Naba, the Mossi emperor in Burkina Faso, had conquered the Kasena. He regularly
extracted tribute from this powerful ethnic group to the south that his armies
have subdued. One year at tribute collecting time, the emperor made the mistake
of sending his son Nabiiga (the prince and heir apparent). When the Kasena saw
the heir with a very small entourage of guardians, they overpowered the group
and took the prince hostage.
his kingly robes were stripped from him, and he was forced to walk around with
only a loin cloth. The prisoner was given but one meal a day, and every morning
forced out into the fields to hoe. Now the royal heir does not do manual
labor. It is beneath his royal dignity. But the Kasena made great sport of
him. The women of the ethnic group would come by and belittle his manhood by
accusing him of not being a virile male. The children would come by while he
was hoeing in the field and throw small pebbles at him while he worked. This was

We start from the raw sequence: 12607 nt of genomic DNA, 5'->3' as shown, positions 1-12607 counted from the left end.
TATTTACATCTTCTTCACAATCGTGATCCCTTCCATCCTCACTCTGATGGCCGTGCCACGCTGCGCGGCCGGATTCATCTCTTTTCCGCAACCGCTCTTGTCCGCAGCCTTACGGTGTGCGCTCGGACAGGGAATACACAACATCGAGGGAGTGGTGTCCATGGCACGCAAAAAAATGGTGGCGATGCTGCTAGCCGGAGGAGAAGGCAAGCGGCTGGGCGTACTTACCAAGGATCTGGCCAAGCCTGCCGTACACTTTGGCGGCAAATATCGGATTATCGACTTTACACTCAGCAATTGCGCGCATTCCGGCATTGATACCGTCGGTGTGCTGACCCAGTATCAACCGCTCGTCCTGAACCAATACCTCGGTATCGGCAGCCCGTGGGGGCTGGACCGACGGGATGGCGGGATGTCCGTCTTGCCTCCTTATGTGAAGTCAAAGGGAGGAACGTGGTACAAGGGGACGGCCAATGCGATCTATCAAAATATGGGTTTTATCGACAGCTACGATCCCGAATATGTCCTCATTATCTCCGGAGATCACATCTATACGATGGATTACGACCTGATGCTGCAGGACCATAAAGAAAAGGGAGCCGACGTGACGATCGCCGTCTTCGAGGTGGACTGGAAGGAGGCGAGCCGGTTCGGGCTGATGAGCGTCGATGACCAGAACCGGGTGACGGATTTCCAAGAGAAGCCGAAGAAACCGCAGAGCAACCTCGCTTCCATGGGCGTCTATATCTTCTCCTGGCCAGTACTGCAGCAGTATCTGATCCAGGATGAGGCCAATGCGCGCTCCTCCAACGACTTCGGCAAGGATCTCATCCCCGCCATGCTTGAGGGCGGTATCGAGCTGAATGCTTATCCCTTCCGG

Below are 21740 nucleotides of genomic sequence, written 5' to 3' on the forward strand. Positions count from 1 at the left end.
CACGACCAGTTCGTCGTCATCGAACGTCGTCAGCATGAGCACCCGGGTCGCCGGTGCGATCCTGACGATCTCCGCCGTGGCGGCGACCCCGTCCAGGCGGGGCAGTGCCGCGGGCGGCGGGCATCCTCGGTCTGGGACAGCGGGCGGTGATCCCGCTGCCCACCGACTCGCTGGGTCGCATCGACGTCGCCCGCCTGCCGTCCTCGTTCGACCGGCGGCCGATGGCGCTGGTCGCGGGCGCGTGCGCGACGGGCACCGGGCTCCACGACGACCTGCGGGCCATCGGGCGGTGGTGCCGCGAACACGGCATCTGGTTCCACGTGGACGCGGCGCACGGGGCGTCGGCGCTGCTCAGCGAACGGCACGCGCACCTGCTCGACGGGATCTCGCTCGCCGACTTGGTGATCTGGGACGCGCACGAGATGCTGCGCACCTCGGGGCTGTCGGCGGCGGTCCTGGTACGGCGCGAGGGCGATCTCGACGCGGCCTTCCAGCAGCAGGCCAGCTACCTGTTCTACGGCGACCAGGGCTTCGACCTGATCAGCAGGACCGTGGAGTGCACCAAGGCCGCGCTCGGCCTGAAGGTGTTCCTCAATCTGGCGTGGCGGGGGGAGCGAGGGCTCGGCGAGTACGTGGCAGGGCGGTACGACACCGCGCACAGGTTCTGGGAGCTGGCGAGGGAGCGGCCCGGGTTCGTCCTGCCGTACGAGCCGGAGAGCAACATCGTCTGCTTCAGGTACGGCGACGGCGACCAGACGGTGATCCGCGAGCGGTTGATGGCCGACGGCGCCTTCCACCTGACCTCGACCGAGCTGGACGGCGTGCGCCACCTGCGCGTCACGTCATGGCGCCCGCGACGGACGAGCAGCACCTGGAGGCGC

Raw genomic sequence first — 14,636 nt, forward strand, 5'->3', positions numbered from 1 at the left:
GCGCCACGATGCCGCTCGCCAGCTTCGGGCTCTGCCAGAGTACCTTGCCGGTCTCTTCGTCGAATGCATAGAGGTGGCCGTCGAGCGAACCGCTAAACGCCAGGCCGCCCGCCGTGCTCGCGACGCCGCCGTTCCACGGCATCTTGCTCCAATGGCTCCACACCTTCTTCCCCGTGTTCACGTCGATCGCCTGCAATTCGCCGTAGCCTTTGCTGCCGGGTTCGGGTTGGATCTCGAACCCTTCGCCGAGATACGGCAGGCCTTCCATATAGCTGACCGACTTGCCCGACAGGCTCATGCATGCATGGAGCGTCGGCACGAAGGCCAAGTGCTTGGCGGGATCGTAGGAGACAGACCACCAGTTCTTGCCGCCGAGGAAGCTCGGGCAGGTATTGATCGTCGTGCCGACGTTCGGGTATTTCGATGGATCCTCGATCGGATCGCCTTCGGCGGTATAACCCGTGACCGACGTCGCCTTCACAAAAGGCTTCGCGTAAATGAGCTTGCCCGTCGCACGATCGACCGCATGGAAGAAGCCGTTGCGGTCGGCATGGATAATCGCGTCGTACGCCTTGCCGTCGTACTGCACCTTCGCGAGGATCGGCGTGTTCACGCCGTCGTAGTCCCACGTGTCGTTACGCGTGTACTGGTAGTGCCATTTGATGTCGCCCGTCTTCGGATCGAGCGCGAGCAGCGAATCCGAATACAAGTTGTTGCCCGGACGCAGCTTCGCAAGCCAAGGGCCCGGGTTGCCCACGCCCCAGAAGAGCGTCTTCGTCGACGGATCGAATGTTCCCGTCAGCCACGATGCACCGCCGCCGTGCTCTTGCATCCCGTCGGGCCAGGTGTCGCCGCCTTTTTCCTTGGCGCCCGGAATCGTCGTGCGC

a significant act of derision.
the surprise of all those watching the scene from day to day, the Mossi prince
would work and sing. He sang cheerfully and with a loud voice as his back bent
to the hoe from sunup to sundown. At first his soft hands bled when blisters
broke, being unaccustomed to the manipulation of a short-handled hoe. He lost
much weight, but continued to be cheerful and to sing. The elders of the Kasena
Ethnic Group were much troubled by his singing and buoyant attitude. "How can
he possibly sing," they would ask, "since we make him sleep on the ground? We
give him very little food, and he is forced to work. Our women and children
mock him — but he still sings!"
a month of this treatment, they finally called him before a council. He stood
with only his loin cloth, straight and proud, in their midst. The elder
spokesperson for the Kasena people publicly asked the Mossi prince about his
behavior. "Why do you sing?"
"It is true. You have taken away all my fine clothes. Everyone can also see
that you have made me work, that you give me very little food and that you make
me sleep on the ground in a common hut. You have tried to take away all my
pride and all my earthly possessions. You have brought me great shame. Now you
ask me why, in spite of all this, I can sing. I sing because you cannot take
away my title. I am Moro Naba’s first son and need not react to your shameful